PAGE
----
For now, I've taken the constant economic comments that "X could be accomplished with less labor" and explained, once and for all, what exactly that phrase means. It's as if people kept commenting that moons orbited planets and planets orbited the sun, and I pointed out that massive objects in fact attract one another--which is exactly what Isaac Newton did after several hundred years of that nonsense. It's not as big and wordy a statement as one might want to make to impress people, but it's a statement with important implications.

When I say finance isn't the same thing as economics, I mean it. When Trump opens his mouth and says you need to be a rich guy to be President because only rich people have that method of thinking, he's a fucking idiot. The method of thinking required to attend to the needs of an economy is vastly different than the method of thinking required to attend to the needs of a business.

Yap yap yap.

Comment Re:quickly to be followed by self-driving cars (Score 1) 870 870

You're not getting this.

That $300,000 house was a $100,000 house before the interest rates dropped. Its price skyrocketed during that "housing bubble" thing, you know, the minor issue that tore down our economy.

Do you imagine that $300,000 house, at 14%, will simply command a $3550 monthly payment? When interest rates recover and return to 1980-level rates, do you imagine middle-class families will beat a path to the banks's doors to put their entire monthly paycheck plus whatever they can beg off welfare into their mortgage payments?

In 1990, the average middle-class family spent 47% of their income on housing--mortgage or rent. When the interest rates dropped from 10%-ish to around 3%-ish, do you know how much the average middle-class family spent on their new homes that they just bought, those same homes that other families sold at an immense profit? 47% of their income. A lot of people make arguments like "you're getting more equity now!" to explain this away.

When the interest rates go up again and people try to sell their overpriced houses, how much do you think people will pay for that $300,000 house?

Comment Re:Streetlights useful to remark road in bad weath (Score 1) 294 294

Uh. Germany specifically labels street lamps with "you may park here without parking lamps on" signs on street lamps that don't turn off at night, because they ticket you if you park next to one that turns off at midnight.

Comment Re:Truck Stops, Gas Stations, etc (Score 1) 870 870

Changing batteries carries other engineering problems. How old are the batteries? Do you own your battery? What is a battery worth? Do you load your truck with aging, unreliable batteries to swap-off with other aging, unreliable batteries? As a service station manager, how do you test each of these batteries to ensure its safety and reliability (its level of aging), and swap them out? As a service station manager, how do you offset the cost of rotating out old batteries traded in by truckers?

Changing batteries in something like a truck is a labor-intensive process. Mounting the batteries affects balance, thus handling, thus safety; mounting may preclude a fast removal operation. Batteries are heavy, and large machinery is required to remove the batteries. Running a 200A cable to a truck is one thing; but if you want to swap batteries, you're going to have to get in line. The operation may take 40 minutes overall--so may an 80% charge. Even in an EV like the Leaf or Tesla Model S, swapping out those enormous batteries--they're the size of the whole god damn car--is akin to swapping engines, or at least oil pans or transaxles; expect to be there an hour or two.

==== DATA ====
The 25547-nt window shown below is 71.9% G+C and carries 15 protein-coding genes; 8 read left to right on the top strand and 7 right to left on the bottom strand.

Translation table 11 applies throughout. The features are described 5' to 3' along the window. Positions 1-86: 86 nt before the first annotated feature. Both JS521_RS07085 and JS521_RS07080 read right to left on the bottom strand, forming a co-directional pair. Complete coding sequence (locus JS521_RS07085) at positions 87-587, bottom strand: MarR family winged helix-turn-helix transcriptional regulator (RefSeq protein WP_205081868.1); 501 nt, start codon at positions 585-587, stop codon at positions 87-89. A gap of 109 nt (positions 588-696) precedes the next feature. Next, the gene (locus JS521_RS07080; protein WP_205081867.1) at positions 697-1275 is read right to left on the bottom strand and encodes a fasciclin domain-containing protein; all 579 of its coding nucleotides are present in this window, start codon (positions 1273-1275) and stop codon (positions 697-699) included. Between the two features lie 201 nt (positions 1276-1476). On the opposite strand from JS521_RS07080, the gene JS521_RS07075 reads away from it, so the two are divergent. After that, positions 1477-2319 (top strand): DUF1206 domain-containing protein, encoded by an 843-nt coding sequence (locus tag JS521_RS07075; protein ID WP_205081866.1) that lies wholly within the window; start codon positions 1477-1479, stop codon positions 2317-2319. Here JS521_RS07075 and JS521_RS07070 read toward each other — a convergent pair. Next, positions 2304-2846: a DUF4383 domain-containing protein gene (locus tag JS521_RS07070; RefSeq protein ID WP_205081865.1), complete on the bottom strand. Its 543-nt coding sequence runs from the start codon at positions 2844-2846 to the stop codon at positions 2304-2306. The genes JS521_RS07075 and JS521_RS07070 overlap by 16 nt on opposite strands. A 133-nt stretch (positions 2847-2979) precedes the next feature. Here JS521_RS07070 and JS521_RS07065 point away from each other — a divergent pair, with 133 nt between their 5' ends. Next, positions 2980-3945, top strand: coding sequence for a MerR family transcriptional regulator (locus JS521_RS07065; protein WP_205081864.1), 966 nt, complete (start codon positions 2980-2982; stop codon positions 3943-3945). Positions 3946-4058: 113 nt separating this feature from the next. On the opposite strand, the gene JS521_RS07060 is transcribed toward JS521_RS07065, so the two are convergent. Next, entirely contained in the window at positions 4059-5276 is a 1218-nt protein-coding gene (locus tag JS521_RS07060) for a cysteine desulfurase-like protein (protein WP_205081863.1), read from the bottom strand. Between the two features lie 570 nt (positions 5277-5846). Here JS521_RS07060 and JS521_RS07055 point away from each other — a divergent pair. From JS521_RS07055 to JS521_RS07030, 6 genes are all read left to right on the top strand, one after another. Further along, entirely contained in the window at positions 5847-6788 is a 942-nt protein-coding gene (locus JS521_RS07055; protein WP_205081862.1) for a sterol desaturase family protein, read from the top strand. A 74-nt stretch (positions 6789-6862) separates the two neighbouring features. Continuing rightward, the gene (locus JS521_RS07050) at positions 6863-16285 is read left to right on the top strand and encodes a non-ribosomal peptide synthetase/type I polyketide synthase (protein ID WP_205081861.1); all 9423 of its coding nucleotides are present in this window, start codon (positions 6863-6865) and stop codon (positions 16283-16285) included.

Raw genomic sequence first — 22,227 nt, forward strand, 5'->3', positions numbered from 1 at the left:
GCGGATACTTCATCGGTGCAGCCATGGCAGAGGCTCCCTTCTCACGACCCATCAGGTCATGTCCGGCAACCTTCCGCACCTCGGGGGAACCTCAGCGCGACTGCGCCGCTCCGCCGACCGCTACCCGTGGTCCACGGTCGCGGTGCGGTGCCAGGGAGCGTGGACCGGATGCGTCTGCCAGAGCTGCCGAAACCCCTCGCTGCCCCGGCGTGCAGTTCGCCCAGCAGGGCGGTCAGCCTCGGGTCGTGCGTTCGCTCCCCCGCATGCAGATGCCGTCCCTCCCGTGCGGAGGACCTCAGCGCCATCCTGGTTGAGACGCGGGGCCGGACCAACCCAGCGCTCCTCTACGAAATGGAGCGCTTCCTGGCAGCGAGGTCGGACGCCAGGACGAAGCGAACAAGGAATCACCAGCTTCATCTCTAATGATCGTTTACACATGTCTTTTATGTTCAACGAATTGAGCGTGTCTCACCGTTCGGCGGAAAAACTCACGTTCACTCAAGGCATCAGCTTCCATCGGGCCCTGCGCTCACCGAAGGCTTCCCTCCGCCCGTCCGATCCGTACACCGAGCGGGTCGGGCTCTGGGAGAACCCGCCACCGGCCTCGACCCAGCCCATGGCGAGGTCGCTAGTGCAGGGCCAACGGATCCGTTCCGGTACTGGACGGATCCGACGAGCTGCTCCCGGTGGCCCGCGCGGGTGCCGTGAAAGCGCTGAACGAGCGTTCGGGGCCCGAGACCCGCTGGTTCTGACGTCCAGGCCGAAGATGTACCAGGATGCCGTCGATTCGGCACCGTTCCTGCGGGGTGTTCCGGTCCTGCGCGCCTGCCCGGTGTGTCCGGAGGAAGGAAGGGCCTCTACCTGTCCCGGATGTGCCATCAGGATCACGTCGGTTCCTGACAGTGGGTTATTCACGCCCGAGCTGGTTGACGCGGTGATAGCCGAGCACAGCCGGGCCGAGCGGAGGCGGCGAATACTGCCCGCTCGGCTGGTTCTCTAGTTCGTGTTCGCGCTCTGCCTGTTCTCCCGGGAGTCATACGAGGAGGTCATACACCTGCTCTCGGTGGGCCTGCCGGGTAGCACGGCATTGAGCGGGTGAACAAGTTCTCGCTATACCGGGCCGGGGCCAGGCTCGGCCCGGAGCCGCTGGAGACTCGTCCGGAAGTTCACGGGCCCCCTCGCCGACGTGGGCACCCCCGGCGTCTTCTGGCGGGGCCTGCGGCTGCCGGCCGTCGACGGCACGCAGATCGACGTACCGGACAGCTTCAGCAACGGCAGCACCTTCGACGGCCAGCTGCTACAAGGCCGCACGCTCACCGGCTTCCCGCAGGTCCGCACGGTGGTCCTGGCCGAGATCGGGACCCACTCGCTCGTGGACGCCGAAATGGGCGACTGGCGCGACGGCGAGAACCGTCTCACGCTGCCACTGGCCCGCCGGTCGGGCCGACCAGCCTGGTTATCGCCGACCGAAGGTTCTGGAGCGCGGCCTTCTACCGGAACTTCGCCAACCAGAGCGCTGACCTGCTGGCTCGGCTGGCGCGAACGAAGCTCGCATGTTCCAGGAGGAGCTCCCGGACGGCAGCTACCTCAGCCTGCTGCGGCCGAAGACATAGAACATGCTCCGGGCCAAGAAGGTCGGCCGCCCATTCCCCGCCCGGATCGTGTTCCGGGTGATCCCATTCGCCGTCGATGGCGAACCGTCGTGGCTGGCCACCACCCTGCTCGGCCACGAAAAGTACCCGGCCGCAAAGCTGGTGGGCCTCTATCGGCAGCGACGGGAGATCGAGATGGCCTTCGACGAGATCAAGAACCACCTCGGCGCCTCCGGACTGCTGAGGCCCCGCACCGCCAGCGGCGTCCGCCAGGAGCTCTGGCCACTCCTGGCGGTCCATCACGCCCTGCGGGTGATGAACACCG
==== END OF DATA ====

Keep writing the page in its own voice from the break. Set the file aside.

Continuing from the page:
Think about it as if you were going to swap an entire, pre-filled gas tank, rather than just fill the tank. Sure, it sounds good in theory; but that kind of mechanic work takes space, labor, and time. Filling a tank is faster. Filling a battery is slower than filling a tank, but not that damn slow.

besides, why does a driver-less truck need to wait for food?

A driverless truck would use the rail system as freight transport, and drive last-mile. Labor costs would be cheap enough to justify the longer driver-miles of such crude distribution. Driverless trucks can spend a lot more time just driving all the fuck around with no cargo, since it costs 1/5 as much for fuel, and the driver's wage is eliminated.

Comment Re:quickly to be followed by self-driving cars (Score 1) 870 870

The point was it's not possible to "pay as much on your principle as you can" (or it's not very beneficial, at least) if your interest rate is low.

A low interest rate leads to saving, at most, 8% by paying extra principle--if you can pay the whole damn loan off in full on day one, meaning never getting a loan in the first place. At higher interest rates--that is, in a market where interest rates are high, and your lowest obtainable rate is a comparatively high rate--you can save 63% by paying extra principle.

Likewise, in the high-interest-rate market, your early payments can save you 65 times as much total cost as the initial payment (you pay $18 and save $1166). In the low-interest-rate market, you get a 111% return (you pay an extra $560, and save $625). It is a fool's errand to try and save money by paying extra into your mortgage in a low-interest-rate market; you'd have to be fucking rich, in which case you've probably taken steps such as buying points or lunking down a big down-payment.

It is much easier to suggest solutions when you know nothing about the problem.